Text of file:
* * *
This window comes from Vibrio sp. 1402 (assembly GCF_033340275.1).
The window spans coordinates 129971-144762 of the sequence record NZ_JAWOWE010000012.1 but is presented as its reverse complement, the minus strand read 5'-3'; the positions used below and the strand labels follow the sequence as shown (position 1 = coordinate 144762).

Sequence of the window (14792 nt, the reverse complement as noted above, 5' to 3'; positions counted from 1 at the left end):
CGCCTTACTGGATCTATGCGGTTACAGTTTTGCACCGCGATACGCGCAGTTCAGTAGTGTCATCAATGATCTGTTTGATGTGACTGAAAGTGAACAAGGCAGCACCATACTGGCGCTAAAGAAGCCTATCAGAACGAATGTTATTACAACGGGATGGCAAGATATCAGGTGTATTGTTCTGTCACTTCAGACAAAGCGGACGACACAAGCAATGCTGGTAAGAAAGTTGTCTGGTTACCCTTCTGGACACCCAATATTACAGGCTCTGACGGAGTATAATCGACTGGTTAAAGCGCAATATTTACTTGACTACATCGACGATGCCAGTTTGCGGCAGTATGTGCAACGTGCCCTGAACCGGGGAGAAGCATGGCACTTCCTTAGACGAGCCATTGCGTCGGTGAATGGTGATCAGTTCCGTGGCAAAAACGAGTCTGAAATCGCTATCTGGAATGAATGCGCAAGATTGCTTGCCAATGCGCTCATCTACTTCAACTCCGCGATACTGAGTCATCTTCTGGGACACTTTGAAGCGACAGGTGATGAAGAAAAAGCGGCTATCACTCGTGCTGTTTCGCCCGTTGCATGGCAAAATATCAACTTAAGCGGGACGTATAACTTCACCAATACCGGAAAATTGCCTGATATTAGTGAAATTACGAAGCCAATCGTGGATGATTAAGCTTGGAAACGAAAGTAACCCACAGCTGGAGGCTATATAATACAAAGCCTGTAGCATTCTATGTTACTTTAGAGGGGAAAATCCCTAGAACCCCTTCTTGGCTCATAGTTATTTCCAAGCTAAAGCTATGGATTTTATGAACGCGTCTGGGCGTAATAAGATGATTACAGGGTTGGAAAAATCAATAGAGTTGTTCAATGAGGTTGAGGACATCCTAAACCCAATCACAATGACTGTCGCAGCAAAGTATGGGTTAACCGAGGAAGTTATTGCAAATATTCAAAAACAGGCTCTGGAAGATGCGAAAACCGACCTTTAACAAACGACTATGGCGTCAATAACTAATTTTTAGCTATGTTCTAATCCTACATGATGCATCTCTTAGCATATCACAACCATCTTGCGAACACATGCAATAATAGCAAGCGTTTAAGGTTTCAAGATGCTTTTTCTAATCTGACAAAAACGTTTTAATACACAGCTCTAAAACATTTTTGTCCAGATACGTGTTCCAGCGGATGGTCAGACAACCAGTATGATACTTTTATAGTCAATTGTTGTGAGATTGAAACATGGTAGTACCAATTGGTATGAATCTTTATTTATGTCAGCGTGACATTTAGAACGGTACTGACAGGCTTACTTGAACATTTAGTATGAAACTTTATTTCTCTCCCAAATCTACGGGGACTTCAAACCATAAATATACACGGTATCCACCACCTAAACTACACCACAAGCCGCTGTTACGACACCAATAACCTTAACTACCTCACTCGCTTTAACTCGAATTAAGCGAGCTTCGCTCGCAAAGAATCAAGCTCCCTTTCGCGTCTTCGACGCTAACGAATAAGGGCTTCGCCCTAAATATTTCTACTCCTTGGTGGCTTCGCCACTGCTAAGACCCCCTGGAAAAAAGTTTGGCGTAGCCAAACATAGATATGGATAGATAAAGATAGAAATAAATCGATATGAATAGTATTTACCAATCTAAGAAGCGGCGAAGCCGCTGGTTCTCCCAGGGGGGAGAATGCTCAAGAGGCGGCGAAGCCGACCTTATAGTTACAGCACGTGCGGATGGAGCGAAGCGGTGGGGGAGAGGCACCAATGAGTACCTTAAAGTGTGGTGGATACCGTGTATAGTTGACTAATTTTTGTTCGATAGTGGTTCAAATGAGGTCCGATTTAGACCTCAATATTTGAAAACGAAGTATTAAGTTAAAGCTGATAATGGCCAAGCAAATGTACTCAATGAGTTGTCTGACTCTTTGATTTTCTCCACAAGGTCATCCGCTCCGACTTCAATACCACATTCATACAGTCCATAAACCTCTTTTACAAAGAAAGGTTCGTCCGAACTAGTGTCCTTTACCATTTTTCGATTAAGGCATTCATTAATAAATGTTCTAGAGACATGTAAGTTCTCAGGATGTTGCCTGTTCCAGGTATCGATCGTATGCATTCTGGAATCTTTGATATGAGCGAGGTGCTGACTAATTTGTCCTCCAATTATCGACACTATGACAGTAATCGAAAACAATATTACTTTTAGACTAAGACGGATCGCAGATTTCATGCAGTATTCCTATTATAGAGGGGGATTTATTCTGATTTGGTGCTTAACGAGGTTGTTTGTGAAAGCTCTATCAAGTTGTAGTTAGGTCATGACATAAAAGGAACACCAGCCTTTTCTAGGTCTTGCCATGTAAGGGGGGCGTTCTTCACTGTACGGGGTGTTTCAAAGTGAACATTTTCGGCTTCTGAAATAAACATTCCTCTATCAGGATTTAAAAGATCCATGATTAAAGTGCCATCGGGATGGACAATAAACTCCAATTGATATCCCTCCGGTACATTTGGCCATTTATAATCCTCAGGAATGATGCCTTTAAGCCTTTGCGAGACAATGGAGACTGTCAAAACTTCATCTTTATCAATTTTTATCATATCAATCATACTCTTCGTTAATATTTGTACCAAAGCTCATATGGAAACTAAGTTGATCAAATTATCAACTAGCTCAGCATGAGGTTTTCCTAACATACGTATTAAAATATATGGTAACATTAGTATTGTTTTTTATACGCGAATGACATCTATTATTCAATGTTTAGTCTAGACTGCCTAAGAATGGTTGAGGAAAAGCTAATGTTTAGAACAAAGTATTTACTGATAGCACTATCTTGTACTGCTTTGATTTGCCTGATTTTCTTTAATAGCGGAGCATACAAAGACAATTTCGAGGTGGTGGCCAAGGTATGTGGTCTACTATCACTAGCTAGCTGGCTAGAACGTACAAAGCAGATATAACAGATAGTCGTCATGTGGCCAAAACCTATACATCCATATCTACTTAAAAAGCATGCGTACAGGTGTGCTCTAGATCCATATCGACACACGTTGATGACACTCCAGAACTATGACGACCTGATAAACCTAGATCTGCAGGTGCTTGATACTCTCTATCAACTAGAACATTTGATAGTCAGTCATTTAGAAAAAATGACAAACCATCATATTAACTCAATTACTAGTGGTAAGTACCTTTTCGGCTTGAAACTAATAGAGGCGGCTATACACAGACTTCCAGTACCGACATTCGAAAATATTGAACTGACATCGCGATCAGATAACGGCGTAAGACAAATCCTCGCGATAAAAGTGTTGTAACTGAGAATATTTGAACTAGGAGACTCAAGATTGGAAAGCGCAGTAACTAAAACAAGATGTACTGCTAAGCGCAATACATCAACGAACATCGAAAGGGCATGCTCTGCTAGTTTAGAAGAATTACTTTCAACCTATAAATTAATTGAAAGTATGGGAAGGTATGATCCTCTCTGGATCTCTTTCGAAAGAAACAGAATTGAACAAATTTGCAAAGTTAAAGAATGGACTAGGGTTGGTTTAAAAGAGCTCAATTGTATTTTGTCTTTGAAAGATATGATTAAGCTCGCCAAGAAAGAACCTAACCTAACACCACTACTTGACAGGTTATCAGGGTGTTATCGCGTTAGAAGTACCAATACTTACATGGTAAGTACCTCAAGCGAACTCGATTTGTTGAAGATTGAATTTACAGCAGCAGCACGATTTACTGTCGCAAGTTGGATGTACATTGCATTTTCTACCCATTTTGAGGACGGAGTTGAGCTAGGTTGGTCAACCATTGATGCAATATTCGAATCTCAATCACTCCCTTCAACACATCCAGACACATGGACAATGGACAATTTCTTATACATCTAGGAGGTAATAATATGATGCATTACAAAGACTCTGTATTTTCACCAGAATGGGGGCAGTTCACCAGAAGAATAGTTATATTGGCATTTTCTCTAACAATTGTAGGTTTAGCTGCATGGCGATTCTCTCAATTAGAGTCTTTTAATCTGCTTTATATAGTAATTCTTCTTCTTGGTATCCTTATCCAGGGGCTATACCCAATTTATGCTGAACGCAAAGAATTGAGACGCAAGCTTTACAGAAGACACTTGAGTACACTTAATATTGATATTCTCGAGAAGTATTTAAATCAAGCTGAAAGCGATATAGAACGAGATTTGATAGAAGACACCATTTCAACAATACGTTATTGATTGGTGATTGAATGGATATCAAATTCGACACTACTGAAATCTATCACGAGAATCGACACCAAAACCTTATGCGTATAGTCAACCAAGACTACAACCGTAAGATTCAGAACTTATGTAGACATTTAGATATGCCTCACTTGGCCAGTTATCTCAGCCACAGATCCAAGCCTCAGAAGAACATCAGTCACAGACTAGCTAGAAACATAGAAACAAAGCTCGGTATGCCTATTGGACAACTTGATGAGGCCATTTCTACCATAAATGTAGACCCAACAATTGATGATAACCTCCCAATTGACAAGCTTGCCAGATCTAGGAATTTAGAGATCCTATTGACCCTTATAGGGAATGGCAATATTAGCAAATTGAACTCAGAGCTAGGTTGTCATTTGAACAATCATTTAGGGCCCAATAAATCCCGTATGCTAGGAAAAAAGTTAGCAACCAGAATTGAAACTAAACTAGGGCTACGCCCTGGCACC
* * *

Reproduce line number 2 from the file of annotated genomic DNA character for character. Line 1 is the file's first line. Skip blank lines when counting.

The window spans coordinates 129971-144762 of the sequence record NZ_JAWOWE010000012.1 but is presented as its reverse complement, the minus strand read 5'-3'; the positions used below and the strand labels follow the sequence as shown (position 1 = coordinate 144762).